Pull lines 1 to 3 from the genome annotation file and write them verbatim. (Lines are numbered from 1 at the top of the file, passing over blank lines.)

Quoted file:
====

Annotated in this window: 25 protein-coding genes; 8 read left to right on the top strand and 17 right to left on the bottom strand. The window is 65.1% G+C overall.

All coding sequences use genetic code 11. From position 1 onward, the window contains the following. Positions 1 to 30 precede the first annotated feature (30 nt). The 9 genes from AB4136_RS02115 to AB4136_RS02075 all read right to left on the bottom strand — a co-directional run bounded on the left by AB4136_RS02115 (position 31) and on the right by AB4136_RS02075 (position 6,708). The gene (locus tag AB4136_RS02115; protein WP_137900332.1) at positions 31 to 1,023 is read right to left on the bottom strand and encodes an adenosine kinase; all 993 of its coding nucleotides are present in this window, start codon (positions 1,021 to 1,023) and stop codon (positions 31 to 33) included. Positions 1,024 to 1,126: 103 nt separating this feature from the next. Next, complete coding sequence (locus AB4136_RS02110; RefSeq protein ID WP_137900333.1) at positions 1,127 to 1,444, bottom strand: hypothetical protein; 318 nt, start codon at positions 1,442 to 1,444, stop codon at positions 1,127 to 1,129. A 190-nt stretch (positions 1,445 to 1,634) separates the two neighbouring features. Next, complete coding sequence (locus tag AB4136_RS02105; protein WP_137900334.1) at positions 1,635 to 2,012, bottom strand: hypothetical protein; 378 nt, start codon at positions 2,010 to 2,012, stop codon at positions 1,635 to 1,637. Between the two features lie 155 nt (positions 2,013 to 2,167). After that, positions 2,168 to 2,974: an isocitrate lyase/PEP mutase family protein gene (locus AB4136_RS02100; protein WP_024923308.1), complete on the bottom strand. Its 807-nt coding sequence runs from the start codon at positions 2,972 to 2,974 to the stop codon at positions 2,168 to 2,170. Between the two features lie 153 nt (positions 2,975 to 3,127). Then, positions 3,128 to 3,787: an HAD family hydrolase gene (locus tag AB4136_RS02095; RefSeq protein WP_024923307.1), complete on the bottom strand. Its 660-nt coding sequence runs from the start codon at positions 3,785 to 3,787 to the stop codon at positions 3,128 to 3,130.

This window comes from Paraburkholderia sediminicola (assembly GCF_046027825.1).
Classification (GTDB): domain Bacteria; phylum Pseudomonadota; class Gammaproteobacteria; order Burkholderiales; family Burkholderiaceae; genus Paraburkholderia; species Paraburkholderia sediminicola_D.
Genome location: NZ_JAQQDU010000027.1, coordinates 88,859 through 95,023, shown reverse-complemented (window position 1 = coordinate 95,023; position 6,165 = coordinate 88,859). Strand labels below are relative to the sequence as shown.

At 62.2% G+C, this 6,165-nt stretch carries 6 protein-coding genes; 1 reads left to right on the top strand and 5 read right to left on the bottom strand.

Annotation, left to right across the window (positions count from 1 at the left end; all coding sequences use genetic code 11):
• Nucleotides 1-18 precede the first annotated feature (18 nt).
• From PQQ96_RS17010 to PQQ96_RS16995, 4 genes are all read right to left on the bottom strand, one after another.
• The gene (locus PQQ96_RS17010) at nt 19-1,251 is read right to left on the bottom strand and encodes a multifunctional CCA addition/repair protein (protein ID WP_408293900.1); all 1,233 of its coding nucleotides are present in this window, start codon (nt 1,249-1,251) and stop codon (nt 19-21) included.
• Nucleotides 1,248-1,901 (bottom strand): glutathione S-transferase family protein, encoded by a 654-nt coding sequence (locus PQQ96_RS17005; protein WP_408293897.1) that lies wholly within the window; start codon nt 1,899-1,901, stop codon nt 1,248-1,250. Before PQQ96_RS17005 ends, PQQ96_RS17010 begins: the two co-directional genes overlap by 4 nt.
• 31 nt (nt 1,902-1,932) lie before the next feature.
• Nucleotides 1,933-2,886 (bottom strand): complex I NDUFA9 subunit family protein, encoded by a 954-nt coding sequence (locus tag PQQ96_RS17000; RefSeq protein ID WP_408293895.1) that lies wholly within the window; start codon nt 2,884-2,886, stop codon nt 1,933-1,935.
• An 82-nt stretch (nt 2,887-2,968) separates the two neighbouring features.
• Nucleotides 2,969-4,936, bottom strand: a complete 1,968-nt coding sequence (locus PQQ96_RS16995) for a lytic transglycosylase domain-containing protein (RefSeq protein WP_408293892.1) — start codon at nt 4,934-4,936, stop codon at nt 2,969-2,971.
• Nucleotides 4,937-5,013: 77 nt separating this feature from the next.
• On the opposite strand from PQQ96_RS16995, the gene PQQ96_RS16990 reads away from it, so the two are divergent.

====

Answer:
Annotated in this window: 25 protein-coding genes; 8 read left to right on the top strand and 17 right to left on the bottom strand. The window is 65.1% G+C overall.

All coding sequences use genetic code 11. From position 1 onward, the window contains the following. Positions 1 to 30 precede the first annotated feature (30 nt). The 9 genes from AB4136_RS02115 to AB4136_RS02075 all read right to left on the bottom strand — a co-directional run bounded on the left by AB4136_RS02115 (position 31) and on the right by AB4136_RS02075 (position 6,708). The gene (locus tag AB4136_RS02115; protein WP_137900332.1) at positions 31 to 1,023 is read right to left on the bottom strand and encodes an adenosine kinase; all 993 of its coding nucleotides are present in this window, start codon (positions 1,021 to 1,023) and stop codon (positions 31 to 33) included. Positions 1,024 to 1,126: 103 nt separating this feature from the next. Next, complete coding sequence (locus AB4136_RS02110; RefSeq protein ID WP_137900333.1) at positions 1,127 to 1,444, bottom strand: hypothetical protein; 318 nt, start codon at positions 1,442 to 1,444, stop codon at positions 1,127 to 1,129. A 190-nt stretch (positions 1,445 to 1,634) separates the two neighbouring features. Next, complete coding sequence (locus tag AB4136_RS02105; protein WP_137900334.1) at positions 1,635 to 2,012, bottom strand: hypothetical protein; 378 nt, start codon at positions 2,010 to 2,012, stop codon at positions 1,635 to 1,637. Between the two features lie 155 nt (positions 2,013 to 2,167). After that, positions 2,168 to 2,974: an isocitrate lyase/PEP mutase family protein gene (locus AB4136_RS02100; protein WP_024923308.1), complete on the bottom strand. Its 807-nt coding sequence runs from the start codon at positions 2,972 to 2,974 to the stop codon at positions 2,168 to 2,170. Between the two features lie 153 nt (positions 2,975 to 3,127). Then, positions 3,128 to 3,787: an HAD family hydrolase gene (locus tag AB4136_RS02095; RefSeq protein WP_024923307.1), complete on the bottom strand. Its 660-nt coding sequence runs from the start codon at positions 3,785 to 3,787 to the stop codon at positions 3,128 to 3,130.

This window comes from Paraburkholderia sediminicola (assembly GCF_046027825.1).